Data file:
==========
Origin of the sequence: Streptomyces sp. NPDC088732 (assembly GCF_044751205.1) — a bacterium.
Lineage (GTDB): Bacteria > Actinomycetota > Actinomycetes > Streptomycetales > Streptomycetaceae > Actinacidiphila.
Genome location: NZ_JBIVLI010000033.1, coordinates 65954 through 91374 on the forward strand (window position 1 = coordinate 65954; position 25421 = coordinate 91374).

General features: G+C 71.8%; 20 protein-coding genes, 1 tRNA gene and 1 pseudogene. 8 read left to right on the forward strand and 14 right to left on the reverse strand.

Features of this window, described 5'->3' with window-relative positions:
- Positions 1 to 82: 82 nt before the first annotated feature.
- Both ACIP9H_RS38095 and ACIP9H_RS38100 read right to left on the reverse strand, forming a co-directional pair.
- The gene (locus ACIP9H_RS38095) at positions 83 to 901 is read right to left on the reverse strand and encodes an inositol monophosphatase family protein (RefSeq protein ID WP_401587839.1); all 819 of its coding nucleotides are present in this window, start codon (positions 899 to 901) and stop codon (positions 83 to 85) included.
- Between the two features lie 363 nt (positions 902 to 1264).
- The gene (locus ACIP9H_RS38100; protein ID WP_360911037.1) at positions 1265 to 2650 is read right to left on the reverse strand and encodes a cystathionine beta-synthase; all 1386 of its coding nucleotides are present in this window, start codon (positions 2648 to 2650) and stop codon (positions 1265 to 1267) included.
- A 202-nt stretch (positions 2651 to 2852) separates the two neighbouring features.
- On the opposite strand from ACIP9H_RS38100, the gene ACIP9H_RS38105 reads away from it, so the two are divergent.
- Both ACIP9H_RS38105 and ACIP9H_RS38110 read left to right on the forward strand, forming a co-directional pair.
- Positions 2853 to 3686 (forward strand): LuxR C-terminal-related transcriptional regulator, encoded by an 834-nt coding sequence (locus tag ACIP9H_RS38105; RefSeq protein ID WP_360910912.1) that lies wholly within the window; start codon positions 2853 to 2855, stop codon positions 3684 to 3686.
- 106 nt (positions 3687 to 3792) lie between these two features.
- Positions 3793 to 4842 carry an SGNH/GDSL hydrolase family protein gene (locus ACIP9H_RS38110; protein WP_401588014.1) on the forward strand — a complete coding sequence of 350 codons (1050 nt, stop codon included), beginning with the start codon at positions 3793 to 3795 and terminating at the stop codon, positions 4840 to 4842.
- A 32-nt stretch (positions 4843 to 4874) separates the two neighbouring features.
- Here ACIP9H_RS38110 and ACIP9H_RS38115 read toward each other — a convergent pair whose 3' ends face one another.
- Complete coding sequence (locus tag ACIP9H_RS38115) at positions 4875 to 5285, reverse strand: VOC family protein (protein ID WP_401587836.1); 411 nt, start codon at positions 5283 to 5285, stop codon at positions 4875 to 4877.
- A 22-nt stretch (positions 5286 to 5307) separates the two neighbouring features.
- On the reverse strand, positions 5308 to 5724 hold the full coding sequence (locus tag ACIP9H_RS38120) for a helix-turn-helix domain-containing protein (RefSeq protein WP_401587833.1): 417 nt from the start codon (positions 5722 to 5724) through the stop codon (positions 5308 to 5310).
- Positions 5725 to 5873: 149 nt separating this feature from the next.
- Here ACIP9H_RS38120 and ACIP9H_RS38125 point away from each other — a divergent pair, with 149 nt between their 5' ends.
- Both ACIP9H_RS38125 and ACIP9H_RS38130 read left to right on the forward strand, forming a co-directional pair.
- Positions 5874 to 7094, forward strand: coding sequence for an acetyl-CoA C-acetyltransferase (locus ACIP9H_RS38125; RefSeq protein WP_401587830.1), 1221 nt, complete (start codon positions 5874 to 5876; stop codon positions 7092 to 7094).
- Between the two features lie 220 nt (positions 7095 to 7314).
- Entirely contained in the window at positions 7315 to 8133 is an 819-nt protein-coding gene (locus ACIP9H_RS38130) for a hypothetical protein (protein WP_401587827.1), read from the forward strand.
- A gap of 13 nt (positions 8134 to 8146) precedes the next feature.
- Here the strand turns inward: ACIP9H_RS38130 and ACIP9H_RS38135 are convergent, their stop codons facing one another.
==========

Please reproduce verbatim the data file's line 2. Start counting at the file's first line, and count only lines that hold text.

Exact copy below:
Lineage (GTDB): Bacteria > Actinomycetota > Actinomycetes > Streptomycetales > Streptomycetaceae > Actinacidiphila.